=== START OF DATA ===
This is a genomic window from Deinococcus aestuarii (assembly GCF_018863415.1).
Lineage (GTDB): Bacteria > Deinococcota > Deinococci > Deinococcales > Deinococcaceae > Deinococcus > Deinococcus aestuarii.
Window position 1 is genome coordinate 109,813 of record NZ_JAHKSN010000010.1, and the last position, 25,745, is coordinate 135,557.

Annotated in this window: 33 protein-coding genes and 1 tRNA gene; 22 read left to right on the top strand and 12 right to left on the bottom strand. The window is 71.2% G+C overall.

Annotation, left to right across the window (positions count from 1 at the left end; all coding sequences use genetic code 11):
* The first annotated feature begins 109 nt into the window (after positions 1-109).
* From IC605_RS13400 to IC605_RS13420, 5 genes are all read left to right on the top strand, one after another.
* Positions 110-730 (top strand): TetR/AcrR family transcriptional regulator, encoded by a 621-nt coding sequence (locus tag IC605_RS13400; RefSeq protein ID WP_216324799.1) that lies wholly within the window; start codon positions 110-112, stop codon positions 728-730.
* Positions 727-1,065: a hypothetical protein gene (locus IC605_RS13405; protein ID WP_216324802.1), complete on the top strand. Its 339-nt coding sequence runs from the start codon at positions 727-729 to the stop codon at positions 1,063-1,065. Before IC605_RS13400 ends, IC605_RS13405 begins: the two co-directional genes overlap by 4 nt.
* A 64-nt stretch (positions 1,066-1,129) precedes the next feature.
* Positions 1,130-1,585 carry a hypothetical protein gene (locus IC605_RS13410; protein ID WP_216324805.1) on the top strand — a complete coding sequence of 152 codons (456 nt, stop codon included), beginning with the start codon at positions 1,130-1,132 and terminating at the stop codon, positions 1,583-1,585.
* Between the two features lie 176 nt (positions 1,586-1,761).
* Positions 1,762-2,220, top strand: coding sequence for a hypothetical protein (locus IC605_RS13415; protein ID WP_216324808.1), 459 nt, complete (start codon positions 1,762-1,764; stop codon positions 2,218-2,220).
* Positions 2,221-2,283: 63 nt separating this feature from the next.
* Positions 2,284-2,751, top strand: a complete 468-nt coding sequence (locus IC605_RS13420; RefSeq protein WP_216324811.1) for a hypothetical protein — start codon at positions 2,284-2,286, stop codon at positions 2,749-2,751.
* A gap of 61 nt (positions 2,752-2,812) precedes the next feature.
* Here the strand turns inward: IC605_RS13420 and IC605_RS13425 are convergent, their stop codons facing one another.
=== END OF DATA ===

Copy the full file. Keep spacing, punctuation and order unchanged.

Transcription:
This is a genomic window from Deinococcus aestuarii (assembly GCF_018863415.1).
Lineage (GTDB): Bacteria > Deinococcota > Deinococci > Deinococcales > Deinococcaceae > Deinococcus > Deinococcus aestuarii.
Window position 1 is genome coordinate 109,813 of record NZ_JAHKSN010000010.1, and the last position, 25,745, is coordinate 135,557.

Annotated in this window: 33 protein-coding genes and 1 tRNA gene; 22 read left to right on the top strand and 12 right to left on the bottom strand. The window is 71.2% G+C overall.

Annotation, left to right across the window (positions count from 1 at the left end; all coding sequences use genetic code 11):
* The first annotated feature begins 109 nt into the window (after positions 1-109).
* From IC605_RS13400 to IC605_RS13420, 5 genes are all read left to right on the top strand, one after another.
* Positions 110-730 (top strand): TetR/AcrR family transcriptional regulator, encoded by a 621-nt coding sequence (locus tag IC605_RS13400; RefSeq protein ID WP_216324799.1) that lies wholly within the window; start codon positions 110-112, stop codon positions 728-730.
* Positions 727-1,065: a hypothetical protein gene (locus IC605_RS13405; protein ID WP_216324802.1), complete on the top strand. Its 339-nt coding sequence runs from the start codon at positions 727-729 to the stop codon at positions 1,063-1,065. Before IC605_RS13400 ends, IC605_RS13405 begins: the two co-directional genes overlap by 4 nt.
* A 64-nt stretch (positions 1,066-1,129) precedes the next feature.
* Positions 1,130-1,585 carry a hypothetical protein gene (locus IC605_RS13410; protein ID WP_216324805.1) on the top strand — a complete coding sequence of 152 codons (456 nt, stop codon included), beginning with the start codon at positions 1,130-1,132 and terminating at the stop codon, positions 1,583-1,585.
* Between the two features lie 176 nt (positions 1,586-1,761).
* Positions 1,762-2,220, top strand: coding sequence for a hypothetical protein (locus IC605_RS13415; protein ID WP_216324808.1), 459 nt, complete (start codon positions 1,762-1,764; stop codon positions 2,218-2,220).
* Positions 2,221-2,283: 63 nt separating this feature from the next.
* Positions 2,284-2,751, top strand: a complete 468-nt coding sequence (locus IC605_RS13420; RefSeq protein WP_216324811.1) for a hypothetical protein — start codon at positions 2,284-2,286, stop codon at positions 2,749-2,751.
* A gap of 61 nt (positions 2,752-2,812) precedes the next feature.
* Here the strand turns inward: IC605_RS13420 and IC605_RS13425 are convergent, their stop codons facing one another.